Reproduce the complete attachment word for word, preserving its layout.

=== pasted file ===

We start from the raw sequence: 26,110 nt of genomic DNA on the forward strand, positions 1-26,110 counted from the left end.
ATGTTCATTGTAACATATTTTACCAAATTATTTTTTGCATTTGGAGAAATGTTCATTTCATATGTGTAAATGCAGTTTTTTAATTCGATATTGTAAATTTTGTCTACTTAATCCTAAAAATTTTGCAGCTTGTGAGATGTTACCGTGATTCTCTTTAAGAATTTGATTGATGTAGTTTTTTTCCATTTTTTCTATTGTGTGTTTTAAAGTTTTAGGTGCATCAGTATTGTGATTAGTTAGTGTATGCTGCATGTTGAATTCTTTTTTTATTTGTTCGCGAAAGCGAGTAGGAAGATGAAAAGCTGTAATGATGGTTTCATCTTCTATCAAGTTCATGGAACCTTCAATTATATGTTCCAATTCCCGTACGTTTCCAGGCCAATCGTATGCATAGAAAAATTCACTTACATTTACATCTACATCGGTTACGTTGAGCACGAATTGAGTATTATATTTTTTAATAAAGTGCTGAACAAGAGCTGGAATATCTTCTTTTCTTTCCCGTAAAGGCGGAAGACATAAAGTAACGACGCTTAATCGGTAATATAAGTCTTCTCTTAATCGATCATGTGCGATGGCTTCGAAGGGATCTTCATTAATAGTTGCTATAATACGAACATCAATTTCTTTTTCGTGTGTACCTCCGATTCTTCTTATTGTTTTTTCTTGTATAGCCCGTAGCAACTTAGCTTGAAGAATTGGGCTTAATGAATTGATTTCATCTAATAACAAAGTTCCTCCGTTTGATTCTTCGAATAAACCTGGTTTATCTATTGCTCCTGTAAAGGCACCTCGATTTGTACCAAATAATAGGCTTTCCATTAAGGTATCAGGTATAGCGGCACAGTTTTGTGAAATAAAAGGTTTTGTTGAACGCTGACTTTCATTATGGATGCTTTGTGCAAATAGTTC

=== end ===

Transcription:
We start from the raw sequence: 26,110 nt of genomic DNA on the forward strand, positions 1-26,110 counted from the left end.
ATGTTCATTGTAACATATTTTACCAAATTATTTTTTGCATTTGGAGAAATGTTCATTTCATATGTGTAAATGCAGTTTTTTAATTCGATATTGTAAATTTTGTCTACTTAATCCTAAAAATTTTGCAGCTTGTGAGATGTTACCGTGATTCTCTTTAAGAATTTGATTGATGTAGTTTTTTTCCATTTTTTCTATTGTGTGTTTTAAAGTTTTAGGTGCATCAGTATTGTGATTAGTTAGTGTATGCTGCATGTTGAATTCTTTTTTTATTTGTTCGCGAAAGCGAGTAGGAAGATGAAAAGCTGTAATGATGGTTTCATCTTCTATCAAGTTCATGGAACCTTCAATTATATGTTCCAATTCCCGTACGTTTCCAGGCCAATCGTATGCATAGAAAAATTCACTTACATTTACATCTACATCGGTTACGTTGAGCACGAATTGAGTATTATATTTTTTAATAAAGTGCTGAACAAGAGCTGGAATATCTTCTTTTCTTTCCCGTAAAGGCGGAAGACATAAAGTAACGACGCTTAATCGGTAATATAAGTCTTCTCTTAATCGATCATGTGCGATGGCTTCGAAGGGATCTTCATTAATAGTTGCTATAATACGAACATCAATTTCTTTTTCGTGTGTACCTCCGATTCTTCTTATTGTTTTTTCTTGTATAGCCCGTAGCAACTTAGCTTGAAGAATTGGGCTTAATGAATTGATTTCATCTAATAACAAAGTTCCTCCGTTTGATTCTTCGAATAAACCTGGTTTATCTATTGCTCCTGTAAAGGCACCTCGATTTGTACCAAATAATAGGCTTTCCATTAAGGTATCAGGTATAGCGGCACAGTTTTGTGAAATAAAAGGTTTTGTTGAACGCTGACTTTCATTATGGATGCTTTGTGCAAATAGTTC